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biodiversity.jpgWhat is biodiversity for me? Biodiversity is the number of species, the number of variations within a species and the continuous results of evolution through natural selection; resulting in a myriad of unique species that are ever changing in time and space. Total natural diversity and richness is clearly underestimated by us humans. We live hectic life’s and barely stop to watch something as common, but beautiful, as a dandelion blooming in a small crack. And few people even think of the biodiversity that they harbour within their own bodies – which can be as diverse in bacteria and fungi as a flower bed, or maybe even higher…  

You might think that a blue whale, with an adult heart as the size of a small car, is the biggest organism living in the world, it is after all the largest animal who has ever lived. However, if you compare a blue whale to a honey mushroom found in Oregon (USA), it is “tiny”, as one individual mushroom has been found to cover more than 8.8  km2. That specific species is also estimated to be about 8.650 years old! From the biggest to the smallest; scientists have found a bacteria so small that you could carry about 150.000 of them on one of your hair tips.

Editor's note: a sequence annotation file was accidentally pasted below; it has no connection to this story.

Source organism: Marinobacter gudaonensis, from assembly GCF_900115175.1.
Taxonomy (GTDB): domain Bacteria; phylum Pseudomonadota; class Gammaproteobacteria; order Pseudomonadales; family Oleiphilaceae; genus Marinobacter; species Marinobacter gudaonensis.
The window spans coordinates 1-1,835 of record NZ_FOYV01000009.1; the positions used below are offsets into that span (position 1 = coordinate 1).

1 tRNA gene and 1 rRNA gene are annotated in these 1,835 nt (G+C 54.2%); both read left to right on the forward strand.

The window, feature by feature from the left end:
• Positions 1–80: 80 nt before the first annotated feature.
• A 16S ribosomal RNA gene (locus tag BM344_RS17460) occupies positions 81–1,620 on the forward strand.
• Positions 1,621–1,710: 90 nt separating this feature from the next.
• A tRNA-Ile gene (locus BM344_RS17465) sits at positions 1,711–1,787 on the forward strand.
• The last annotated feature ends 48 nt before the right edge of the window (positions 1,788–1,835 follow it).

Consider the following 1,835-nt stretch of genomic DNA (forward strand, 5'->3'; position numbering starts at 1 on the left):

Biodiversity clearly comes in all shapes, sizes, colors, and life in some forms can be found in almost every habitat on earth. Biodiversity is important for so many reasons, and all species has their own right to life, being the current end products after several billions of years of evolution! (it’s about 3,8 billion years ago since we think life started). As of now, diversity in ecosystems, species, wild populations and genetic variations are decreasing in an alarming, non-natural speed. 

And where it only takes a few minutes of curiosity and admiration to appreciate and grasp the impossible blooming of a dandelion in a small crack, of a butterfly with its colorful wings in the window, of a magpie with a stick in its beak on your way to work; we need to take those minutes in our daily life – and we will be richer for it!

Annette Taugbøl


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